“As a rule of thumb I’d say it’s crucial to have at least six months' salary in your savings account - three months absolute minimum - to access as a nest egg or emergency fund if you need it.”

            It should be noted attempting to control a partner’s spending or money habits can be a form of financial abuse, so tread carefully when discussing money matters with your partner.

            How to start saving

            Creating a budget is one of the easiest ways to keep track of and save your money. From this budget, you can work out your weekly/monthly allowances.

            Very briefly, here are some simple steps you could take to start setting up your first budget.

            1. Calculate your take-home pay (after tax) for the month

            2. List all of your expenses for the month

            3. Categorise all of your expenses (groceries, bills, subscriptions, rent/mortgage, debt repayments)

            4. Find a budget planner. You may like to use an Excel spreadsheet or a budgeting app - whatever works best for you

            5. Choose a budgeting method (buckets, percentages, or your own)

            6. Review your budget regularly or when circumstances change

            7. Create a savings plan

            8. Lock away your savings (we’ll get to that in a moment)

            9. Automate your savings to stay consistent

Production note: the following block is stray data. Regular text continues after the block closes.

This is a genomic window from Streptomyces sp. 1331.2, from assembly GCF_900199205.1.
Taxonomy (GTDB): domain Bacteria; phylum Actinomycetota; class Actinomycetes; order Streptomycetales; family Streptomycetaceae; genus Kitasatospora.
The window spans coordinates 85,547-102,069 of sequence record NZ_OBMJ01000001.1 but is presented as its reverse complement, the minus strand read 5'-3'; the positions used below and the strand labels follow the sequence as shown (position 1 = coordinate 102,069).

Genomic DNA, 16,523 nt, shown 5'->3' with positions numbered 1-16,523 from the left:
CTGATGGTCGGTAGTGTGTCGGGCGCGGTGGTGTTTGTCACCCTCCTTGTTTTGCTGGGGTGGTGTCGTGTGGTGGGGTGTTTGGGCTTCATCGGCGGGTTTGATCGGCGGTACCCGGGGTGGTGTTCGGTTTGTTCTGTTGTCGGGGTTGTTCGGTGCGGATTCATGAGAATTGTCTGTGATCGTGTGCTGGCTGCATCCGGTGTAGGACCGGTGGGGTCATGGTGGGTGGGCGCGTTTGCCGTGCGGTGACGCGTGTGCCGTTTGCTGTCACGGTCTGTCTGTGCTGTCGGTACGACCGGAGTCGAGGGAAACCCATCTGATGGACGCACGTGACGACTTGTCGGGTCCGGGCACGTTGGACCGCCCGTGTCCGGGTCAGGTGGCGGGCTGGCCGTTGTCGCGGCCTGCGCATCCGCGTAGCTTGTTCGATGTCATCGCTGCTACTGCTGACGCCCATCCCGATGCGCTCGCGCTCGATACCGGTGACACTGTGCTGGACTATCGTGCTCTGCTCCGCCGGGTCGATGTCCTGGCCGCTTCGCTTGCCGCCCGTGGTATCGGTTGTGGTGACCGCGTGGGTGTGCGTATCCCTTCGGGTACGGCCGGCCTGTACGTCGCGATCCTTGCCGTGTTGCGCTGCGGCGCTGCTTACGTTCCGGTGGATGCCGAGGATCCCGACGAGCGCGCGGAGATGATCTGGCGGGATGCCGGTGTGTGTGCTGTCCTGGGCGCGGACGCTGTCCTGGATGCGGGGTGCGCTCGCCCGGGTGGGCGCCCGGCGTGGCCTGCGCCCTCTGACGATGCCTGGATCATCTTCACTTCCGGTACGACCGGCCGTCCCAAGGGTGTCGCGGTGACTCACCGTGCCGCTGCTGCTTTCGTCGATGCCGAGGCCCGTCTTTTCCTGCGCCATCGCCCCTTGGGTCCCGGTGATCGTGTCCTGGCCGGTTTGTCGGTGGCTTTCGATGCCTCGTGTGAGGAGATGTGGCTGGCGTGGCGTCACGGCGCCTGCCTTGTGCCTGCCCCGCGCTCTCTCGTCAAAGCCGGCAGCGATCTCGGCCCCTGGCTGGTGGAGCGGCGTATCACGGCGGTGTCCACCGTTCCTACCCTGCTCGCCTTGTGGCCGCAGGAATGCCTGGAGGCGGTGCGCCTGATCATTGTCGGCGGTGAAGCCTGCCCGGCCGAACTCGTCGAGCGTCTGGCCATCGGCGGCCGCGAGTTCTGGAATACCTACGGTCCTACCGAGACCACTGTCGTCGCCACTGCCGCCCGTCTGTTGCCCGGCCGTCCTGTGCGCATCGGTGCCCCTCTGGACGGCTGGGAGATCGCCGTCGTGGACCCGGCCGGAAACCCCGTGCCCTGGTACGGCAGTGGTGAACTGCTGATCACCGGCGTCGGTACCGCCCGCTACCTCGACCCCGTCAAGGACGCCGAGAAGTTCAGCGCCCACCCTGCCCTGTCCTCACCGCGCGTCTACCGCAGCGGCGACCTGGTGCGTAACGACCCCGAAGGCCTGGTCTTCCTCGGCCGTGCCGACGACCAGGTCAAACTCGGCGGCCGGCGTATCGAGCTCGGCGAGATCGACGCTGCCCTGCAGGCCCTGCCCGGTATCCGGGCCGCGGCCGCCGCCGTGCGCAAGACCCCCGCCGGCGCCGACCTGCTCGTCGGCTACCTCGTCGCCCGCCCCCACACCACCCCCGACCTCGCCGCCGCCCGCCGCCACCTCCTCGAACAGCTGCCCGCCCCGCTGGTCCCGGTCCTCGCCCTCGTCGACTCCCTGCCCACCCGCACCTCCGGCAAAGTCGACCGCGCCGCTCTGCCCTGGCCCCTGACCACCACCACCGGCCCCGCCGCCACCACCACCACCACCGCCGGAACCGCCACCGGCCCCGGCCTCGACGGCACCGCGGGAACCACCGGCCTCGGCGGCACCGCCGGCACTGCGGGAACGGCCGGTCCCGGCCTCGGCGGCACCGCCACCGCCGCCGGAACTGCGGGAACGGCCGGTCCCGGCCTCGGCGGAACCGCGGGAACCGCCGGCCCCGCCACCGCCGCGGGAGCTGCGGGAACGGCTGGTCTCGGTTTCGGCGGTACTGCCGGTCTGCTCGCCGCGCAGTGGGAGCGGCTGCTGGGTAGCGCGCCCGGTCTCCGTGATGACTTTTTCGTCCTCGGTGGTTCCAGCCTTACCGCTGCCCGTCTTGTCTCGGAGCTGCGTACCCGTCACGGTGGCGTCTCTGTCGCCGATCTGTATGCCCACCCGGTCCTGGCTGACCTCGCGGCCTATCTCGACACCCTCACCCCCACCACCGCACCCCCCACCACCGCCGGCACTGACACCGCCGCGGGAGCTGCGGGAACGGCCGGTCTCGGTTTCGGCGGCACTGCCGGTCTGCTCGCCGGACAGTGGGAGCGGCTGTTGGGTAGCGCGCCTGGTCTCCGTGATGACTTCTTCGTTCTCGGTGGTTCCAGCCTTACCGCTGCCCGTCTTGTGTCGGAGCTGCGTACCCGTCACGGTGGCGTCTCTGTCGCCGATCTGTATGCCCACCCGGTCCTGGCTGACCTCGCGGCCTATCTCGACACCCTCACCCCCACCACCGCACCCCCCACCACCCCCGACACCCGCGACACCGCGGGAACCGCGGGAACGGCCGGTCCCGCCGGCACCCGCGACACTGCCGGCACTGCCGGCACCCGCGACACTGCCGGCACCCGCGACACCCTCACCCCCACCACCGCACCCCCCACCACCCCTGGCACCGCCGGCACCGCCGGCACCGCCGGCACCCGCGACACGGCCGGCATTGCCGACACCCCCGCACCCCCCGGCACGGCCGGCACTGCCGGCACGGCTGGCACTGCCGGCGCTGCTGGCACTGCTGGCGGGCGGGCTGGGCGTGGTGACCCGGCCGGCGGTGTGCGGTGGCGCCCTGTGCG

10. Be disciplined but not too harsh on yourself

            Also read: How to budget: the ultimate guide to budgeting & saving

            Mr Phelps said it’s beneficial to separate your savings based on what it is you’re saving for. For example, if you’re saving for a holiday as well as just saving in general, keep these funds apart. This way, you can clearly see how you’re tracking towards each savings goal and won’t be tempted to touch certain savings. He also said it’s wise to save with a five-year timeline in mind.

            “With less than five years, for example to save for a house, saving with a different bank to their spending bank will give them the best chance of hitting their deposit goal,” Mr Phelps said.

            “Saving for holidays should always be separate to their future savings, to distinguish which savings can be spent later and which must not be accessed until they’re ready to buy.”

            How can you save more money?

            There are some easy ways to give your savings account a little boost. Though interest rates are currently quite low, there are still some high-interest savings accounts that you can use to make your money work for you.

            You could also consider using a round-up app, which takes the few cents left over from every transaction and rounds it up, depositing this change into your savings account. For example, if you purchased a coffee for $4.50, you could round up to $5 and save the 50 cents from this transaction. Some banks have this as a feature on their transaction accounts.